They want to use the building to help achieve the goals of stopping the school,to prison pipeline and to end racial and economic inequity in the school district and the city as a whole, starting in their neighborhood, the CD.
At least that is my understanding.

Eldon

Charlie Mas said...

Eldon asked: "For the sake of argument, can you prove NOVA kids would benefit more?"

Yes. I can.

Here's how:

The activities that the ACIC intend to do with these children - whatever those activities are - can be done in the school space already provided for those children. Those children already have a school space where their education can take place.

The students at the NOVA Project, on the other hand, have no other school space. None.

So the NOVA students, who have no other space available to them have a greater need for the Mann building than the unstated number of children who have a school space provided for them that will be doing unstated activities with the ACIC.

So the NOVA kids benefit by having a space at all, which is a greater benefit than having a second space.

There's your proof, Eldon.

Wanna play this game? Where else can NOVA go? What other building can be made high school ready for 360 students as a distinctive program at a location that offers equitable access for students from all parts of the District?

Tell us why the ACIC program cannot be conducted at Gatzert, Thurgood Marshall, or Madrona. You can't because you don't even know what they are doing.

Charlie Mas said...

"At least that is my understanding."

You understand? Help me to understand, Eldon.

HOW will they use the building? What will they do there? Why does it have to happen in the Mann building and no where else? Why can't it happen in the buildings where the children are going to school? Why does it have to happen at Mann instead of the space available at MLK or at the Garfield community center or the former site of the Islamic school?

Charlie Mas said...

I'm not saying that African American students, including those in the CD, haven't been underserved by the District.

I'm not denying the presence of the achievement gap or the school to prison pipeline.

I'm asking what do those things have to do with the Mann building. Who are the students that the ACIC wants to work with? Where are those students now attending school? Why can't the work be done in those school buildings?

Why do these students need two school spaces when the NOVA students don't have even one school space?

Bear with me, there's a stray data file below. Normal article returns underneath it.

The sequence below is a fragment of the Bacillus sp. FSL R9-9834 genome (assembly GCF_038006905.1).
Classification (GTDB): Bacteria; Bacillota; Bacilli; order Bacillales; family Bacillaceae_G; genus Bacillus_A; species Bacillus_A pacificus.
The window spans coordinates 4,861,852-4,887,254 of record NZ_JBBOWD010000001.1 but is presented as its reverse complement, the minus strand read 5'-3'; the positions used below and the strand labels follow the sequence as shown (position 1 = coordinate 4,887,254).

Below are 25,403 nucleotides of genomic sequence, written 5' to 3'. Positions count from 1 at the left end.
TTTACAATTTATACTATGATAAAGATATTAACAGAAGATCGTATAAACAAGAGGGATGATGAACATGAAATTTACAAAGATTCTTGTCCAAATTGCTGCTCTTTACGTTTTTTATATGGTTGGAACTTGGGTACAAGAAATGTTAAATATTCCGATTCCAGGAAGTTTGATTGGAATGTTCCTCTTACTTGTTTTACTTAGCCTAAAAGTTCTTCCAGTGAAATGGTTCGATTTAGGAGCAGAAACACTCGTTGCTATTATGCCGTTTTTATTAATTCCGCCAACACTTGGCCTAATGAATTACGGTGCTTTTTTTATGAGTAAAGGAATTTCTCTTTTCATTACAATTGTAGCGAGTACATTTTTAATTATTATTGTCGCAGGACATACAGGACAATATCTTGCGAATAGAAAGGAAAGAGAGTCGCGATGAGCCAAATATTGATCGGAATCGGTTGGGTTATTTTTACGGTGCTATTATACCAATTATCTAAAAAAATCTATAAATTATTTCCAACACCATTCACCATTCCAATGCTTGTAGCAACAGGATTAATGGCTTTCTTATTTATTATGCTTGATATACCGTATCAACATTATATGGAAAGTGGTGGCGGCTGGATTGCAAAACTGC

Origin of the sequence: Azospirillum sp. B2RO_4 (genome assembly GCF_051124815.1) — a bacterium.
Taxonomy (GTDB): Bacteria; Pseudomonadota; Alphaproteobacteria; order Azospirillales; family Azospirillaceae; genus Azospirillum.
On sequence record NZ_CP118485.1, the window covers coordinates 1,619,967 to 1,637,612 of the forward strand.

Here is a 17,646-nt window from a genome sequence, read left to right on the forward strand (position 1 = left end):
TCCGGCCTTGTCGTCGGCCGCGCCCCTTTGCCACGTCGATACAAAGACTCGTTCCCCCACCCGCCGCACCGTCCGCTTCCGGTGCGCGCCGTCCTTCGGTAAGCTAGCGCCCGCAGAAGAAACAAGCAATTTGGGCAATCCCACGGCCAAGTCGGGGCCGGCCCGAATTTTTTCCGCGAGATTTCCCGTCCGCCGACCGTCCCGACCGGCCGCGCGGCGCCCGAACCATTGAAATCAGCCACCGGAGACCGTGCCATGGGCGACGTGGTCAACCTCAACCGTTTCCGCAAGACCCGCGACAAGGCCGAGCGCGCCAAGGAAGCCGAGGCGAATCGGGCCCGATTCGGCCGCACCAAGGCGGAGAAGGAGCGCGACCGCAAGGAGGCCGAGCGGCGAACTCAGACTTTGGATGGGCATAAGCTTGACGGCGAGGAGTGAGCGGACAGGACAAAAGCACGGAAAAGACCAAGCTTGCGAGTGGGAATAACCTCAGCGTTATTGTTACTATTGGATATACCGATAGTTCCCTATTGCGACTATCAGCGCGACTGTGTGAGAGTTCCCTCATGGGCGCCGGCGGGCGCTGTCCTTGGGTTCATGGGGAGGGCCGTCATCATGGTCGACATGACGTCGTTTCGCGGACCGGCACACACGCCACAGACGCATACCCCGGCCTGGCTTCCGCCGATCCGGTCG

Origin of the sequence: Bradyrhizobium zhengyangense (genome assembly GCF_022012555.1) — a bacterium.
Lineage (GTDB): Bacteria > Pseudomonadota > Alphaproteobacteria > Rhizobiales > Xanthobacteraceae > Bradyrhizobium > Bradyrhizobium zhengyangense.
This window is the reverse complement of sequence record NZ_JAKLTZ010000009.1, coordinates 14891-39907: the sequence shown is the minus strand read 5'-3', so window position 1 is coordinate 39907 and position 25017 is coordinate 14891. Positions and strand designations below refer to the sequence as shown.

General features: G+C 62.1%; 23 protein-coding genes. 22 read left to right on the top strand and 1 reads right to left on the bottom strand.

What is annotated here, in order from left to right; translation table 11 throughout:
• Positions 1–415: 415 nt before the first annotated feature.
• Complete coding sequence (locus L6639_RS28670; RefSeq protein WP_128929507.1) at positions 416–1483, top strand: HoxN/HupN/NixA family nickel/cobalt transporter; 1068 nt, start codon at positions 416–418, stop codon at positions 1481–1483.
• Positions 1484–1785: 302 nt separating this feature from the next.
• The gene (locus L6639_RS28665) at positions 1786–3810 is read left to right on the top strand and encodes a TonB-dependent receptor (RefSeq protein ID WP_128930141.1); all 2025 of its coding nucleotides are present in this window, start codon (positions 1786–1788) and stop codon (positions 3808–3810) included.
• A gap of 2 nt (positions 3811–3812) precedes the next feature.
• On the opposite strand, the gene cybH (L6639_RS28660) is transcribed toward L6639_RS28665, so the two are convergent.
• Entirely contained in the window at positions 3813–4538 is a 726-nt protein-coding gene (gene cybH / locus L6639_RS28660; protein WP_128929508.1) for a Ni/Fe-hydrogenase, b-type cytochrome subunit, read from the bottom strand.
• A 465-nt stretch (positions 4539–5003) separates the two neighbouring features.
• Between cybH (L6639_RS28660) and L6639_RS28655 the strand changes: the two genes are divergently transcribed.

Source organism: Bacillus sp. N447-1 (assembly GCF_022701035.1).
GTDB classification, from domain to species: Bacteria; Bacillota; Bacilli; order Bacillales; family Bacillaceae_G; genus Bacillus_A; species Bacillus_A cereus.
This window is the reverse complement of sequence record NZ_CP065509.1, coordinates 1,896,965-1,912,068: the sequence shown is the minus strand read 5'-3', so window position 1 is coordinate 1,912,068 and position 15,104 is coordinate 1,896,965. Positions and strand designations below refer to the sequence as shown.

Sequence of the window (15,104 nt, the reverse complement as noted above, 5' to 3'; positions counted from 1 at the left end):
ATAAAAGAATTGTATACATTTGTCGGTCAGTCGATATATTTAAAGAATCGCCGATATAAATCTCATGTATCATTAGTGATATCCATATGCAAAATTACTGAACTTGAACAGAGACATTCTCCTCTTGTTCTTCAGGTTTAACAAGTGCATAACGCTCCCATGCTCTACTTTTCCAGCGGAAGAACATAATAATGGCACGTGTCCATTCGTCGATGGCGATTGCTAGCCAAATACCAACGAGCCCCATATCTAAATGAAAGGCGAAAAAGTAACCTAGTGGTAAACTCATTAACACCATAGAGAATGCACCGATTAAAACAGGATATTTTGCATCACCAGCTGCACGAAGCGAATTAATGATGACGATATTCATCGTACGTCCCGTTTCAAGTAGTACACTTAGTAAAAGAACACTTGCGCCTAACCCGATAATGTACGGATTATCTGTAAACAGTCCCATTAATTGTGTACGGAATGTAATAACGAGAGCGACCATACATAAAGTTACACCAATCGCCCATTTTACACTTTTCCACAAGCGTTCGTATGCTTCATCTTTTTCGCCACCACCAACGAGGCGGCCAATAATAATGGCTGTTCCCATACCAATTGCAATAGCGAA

Charlie Mas said...

This is like feeling bad for a legless veteran on the sidewalk, so you allow them to steal someone else's home.

Anonymous said...

I don't want to play any games. I want see historically underserved, extremely at-risk youth catch a break. The same break white non poor kids have always caught. The breaks I imagine many of us caught. I want to see now, not in some distant or even near future, an end to the school to prison pipeline, an end to unequal outcomes among groups which are characterized mainly by race and income and I want to see a city that stops perpetuating race and class segregation and disparities.

Eldon

Anonymous said...

It's not about white guilt, it's about empowering the powerless. Keeping these kids out of prison, in school, in society, out of gangs- that helps everyone. If anything I'm selfish, not magnanimous. I want a better, safer, more diverse and less stratified society for my kids nd myself. And, horrible as it sounds, I want to see that veteran to show me and my kids the horror of war and the result of human intolerance.

Eldon

Anonymous said...

Eldon:

Have the groups occupying Horace Mann reached out to Nova? Two wrongs don't make a right. Combine forces. Is this possible at this stage or are each on their own trajectory? Seattle schools, LEV, all of them, have abused and mislead both cohorts.

Mr. White

Melissa Westbrook said...

What is ACIC (I need a scorecard for all these groups)?

Eldon, those are good (and lofty) goals. What is the PLAN to do this, who will enact it and what is it based on? Until the district gets these answers, we don't know.

If you don't like games, then explain exactly what is happening here because it feels a lot like a game to me.

Mr. White, I don't know if they have reached out to Nova specifically. At the one taskforce meeting I attended, they talked about sharing the building but then said the building would have to be prepared in ways to suit their program, not Nova's. They have offered that Nova should move to the nearby Islamic School building (but not said why they couldn't move there).